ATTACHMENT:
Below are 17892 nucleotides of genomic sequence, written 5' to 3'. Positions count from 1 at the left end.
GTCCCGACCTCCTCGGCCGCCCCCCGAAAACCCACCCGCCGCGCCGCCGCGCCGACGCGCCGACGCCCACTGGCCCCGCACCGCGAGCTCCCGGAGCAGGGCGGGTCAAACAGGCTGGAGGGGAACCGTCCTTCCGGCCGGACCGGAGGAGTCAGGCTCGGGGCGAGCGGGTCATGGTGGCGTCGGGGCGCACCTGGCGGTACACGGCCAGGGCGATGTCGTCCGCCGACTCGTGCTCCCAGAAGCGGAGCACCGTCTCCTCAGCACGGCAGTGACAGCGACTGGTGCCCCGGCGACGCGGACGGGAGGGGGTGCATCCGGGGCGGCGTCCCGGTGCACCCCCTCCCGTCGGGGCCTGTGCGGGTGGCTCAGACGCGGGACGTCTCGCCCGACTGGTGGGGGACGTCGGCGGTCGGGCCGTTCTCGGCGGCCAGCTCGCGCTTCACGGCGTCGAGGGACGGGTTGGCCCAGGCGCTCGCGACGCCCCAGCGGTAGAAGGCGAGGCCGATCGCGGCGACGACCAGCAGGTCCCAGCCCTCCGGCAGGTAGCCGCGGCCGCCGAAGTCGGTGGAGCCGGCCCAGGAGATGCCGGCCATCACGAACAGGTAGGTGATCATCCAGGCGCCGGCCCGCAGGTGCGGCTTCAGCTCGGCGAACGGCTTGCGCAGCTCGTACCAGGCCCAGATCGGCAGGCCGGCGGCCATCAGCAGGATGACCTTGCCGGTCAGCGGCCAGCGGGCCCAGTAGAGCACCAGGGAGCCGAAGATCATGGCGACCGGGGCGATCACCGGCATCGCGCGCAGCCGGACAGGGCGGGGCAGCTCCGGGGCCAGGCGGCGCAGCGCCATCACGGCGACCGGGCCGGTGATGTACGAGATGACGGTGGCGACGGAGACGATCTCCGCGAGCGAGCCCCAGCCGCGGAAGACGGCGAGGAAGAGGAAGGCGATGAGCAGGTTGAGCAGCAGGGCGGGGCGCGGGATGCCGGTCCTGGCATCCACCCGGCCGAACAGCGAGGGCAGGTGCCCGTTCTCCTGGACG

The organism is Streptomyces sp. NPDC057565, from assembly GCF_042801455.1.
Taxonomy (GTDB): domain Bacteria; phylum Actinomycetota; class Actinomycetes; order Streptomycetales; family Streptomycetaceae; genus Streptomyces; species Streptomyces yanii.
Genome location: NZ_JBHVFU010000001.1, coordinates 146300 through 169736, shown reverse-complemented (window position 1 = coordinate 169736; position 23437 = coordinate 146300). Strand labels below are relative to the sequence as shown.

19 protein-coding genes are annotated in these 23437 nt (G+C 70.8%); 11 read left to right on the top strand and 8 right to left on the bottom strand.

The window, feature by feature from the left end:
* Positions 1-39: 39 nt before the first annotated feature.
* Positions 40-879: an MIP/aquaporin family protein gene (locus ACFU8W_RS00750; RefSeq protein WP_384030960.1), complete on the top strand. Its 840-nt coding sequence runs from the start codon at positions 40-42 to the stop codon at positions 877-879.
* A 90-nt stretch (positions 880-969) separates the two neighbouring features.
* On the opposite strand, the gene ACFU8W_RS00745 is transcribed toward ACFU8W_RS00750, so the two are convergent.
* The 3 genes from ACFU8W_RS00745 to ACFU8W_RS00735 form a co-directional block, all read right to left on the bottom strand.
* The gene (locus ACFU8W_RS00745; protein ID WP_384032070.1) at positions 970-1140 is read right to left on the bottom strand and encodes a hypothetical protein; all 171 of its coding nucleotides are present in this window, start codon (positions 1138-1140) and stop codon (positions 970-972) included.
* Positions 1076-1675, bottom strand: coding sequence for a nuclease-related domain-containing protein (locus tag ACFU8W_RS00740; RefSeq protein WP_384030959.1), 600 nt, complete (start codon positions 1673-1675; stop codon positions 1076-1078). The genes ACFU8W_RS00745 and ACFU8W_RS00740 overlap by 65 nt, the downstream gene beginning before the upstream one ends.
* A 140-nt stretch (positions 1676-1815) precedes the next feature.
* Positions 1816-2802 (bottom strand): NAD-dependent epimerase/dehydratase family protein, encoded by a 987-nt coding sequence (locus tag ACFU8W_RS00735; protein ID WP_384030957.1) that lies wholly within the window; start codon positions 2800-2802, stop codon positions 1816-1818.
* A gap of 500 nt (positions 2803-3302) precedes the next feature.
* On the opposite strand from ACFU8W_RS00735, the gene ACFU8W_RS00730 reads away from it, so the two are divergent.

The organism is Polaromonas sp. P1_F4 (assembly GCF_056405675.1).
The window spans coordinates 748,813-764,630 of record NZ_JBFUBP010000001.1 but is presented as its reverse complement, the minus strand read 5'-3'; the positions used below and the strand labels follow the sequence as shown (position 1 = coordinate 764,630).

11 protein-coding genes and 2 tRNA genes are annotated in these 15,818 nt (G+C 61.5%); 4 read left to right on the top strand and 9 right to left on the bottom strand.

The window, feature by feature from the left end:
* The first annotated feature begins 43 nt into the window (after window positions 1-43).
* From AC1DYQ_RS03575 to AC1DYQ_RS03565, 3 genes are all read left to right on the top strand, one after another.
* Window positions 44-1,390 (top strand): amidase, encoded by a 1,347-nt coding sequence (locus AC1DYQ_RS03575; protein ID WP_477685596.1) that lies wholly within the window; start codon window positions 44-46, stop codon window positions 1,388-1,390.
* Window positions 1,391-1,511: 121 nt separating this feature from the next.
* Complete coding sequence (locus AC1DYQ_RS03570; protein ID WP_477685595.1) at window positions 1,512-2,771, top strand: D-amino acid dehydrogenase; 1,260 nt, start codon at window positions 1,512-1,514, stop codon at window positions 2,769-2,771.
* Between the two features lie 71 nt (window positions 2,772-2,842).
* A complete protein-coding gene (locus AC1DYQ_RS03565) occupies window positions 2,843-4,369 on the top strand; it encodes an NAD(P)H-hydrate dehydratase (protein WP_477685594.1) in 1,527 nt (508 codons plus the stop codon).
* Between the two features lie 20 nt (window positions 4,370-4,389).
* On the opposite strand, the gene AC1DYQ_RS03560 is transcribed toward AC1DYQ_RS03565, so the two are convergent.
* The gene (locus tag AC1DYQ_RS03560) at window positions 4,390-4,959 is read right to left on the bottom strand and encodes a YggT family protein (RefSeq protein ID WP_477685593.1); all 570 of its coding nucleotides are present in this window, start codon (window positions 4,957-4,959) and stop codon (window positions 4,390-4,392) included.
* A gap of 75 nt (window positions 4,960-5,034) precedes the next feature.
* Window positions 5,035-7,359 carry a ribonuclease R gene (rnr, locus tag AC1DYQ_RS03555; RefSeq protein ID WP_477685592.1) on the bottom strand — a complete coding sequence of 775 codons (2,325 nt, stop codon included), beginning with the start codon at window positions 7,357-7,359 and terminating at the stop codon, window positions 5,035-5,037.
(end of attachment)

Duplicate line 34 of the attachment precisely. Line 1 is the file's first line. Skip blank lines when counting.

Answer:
* Window positions 5,035-7,359 carry a ribonuclease R gene (rnr, locus tag AC1DYQ_RS03555; RefSeq protein ID WP_477685592.1) on the bottom strand — a complete coding sequence of 775 codons (2,325 nt, stop codon included), beginning with the start codon at window positions 7,357-7,359 and terminating at the stop codon, window positions 5,035-5,037.